DRAPER, Utah (ABC4) — A Draper resident lost thousands of dollars on Wednesday after a scammer impersonated a law enforcement officer who told her that she had been held in contempt of the court for not honoring a subpoena notice. The scammer claimed the only way she could get rid of the charge was to pay thousands of dollars in bail.
Draper resident Blake Pelton says his wife received a call on Wednesday, March 15, from a person who claimed to be a member of the Salt Lake County Sheriff’s Office. She reportedly searched the phone number up, and it turned out to match what was listed on their website.
The scammer proceeded to tell Pelton’s wife that she had been subpoenaed to testify in court on Tuesday as a character witness in a criminal case about her colleague. Since she missed the court date, she was now held in contempt.
The person on the phone said she can either post bail with $250,000 or pay a $25,000 bond on Wednesday. They attempted to instill fear in her by telling her they are monitoring her location and that she will be detained if she were to hang up the phone.
“She was very confused,” Pelton said. “She was jarred, panicked and not really sure what to do.”
Eventually, Pelton’s wife decided to follow the scammer’s directions out of fear of being arrested. Pelton says she went to Smith’s to buy MoneyPaks, a paper card that allows users to transfer money to another prepaid card. A MoneyPak is worth $500 each. The scammer reportedly told her that they would give her the money back once she signed some court documents.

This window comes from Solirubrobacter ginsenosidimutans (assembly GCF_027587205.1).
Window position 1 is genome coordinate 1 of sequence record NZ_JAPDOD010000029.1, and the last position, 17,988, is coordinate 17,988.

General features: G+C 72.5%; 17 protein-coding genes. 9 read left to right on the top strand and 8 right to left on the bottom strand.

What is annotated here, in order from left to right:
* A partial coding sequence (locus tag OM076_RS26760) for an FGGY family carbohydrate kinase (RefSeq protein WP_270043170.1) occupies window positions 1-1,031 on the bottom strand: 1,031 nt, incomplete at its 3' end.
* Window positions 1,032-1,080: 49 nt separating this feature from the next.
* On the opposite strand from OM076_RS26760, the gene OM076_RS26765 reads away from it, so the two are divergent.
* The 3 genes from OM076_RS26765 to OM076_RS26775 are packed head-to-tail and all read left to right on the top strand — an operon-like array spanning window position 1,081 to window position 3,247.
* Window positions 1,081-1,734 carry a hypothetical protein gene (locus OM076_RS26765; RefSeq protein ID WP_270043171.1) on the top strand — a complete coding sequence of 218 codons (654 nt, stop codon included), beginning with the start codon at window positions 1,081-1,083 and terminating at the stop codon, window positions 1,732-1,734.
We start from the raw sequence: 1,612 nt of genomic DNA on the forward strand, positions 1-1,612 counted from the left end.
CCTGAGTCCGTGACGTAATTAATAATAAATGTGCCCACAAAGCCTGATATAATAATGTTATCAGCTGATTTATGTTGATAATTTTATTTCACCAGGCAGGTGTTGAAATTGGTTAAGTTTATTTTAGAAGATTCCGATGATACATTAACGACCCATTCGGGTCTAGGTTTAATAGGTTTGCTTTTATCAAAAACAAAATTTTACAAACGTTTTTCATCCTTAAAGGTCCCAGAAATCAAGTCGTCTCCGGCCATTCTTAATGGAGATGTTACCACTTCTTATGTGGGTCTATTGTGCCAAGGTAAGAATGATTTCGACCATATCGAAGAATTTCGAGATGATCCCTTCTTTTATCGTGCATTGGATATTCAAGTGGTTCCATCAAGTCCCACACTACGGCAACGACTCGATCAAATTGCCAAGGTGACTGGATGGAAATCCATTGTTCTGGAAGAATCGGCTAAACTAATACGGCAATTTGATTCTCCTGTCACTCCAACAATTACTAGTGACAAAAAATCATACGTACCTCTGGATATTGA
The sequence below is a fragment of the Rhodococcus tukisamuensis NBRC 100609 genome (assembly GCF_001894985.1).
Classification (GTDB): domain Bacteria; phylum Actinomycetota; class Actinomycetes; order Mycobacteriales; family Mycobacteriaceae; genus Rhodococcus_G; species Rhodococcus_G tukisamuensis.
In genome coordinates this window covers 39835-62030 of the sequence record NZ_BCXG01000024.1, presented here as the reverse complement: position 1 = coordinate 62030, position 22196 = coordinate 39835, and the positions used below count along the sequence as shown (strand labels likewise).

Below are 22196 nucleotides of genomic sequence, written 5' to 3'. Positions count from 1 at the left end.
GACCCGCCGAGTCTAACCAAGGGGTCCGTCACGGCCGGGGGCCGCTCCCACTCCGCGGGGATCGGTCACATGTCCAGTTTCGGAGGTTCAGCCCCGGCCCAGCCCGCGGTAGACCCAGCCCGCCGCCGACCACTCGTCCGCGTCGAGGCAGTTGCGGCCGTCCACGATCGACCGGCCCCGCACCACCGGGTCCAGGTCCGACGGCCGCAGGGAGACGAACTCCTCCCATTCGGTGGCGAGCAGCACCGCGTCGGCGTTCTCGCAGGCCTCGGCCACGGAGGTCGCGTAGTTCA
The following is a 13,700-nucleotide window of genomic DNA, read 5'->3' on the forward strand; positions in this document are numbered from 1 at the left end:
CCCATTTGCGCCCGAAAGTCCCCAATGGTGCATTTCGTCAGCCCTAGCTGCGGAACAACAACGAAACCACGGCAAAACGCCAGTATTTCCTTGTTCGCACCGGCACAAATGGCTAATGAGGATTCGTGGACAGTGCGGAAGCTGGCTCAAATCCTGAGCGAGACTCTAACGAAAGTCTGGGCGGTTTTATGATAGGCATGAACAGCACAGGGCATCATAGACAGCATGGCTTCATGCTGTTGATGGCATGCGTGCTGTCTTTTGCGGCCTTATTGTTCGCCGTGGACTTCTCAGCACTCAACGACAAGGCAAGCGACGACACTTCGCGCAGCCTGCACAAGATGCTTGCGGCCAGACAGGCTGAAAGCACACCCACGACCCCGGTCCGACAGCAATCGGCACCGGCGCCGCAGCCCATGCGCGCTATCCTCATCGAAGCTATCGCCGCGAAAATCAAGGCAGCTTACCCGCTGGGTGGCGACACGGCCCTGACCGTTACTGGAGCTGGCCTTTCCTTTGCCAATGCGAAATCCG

“She went to a Smith’s, and they would only let her take $9,500 worth of cards,” Pelton said. “This is after she went to the bank and got tons of cash — cleared out our savings account.”
Employees at another Smith’s could see how visibly distraught Pelton’s wife was. Thankfully, they encouraged her to put down the phone and call the police.
However, it was too late. At that point, she had transferred over $9,500 to the scammer on the phone.
Draper police responded to the scene and told Pelton this kind of scam has been happening a lot. A woman reportedly lost $70,000 in a similar scam recently, Pelton said.
Pelton advised the community to be extra cautious about calls that demand an immediate money deposit. If someone does receive a similar call, the best thing to do is to hang up and contact the law enforcement agency the person claims to be from for more verification.
“A real [law enforcement member] will never ask you to pay over the phone or via MoneyPak,” Pelton said.
Officials at the Salt Lake County Sheriff’s Office are aware of similar scams that use fearful tactics to coerce victims into providing them with personal identifiers or paying for a fine or warrant. They say they will never call individuals to demand money or ask them for personal information such as social security numbers, date of birth or credit card information.
Here are some tips officials offered to avoid being scammed:
- Never divulge personal or financial information to unknown callers.
- Be suspicious of any caller demanding immediate payment for any reason.
- If you suspect the caller is an impersonator of any law enforcement officer, hang up and verify the information by calling that agency.
- Never wire money or provide bank account or credit card information to a stranger.
- You can remain anonymous when you report.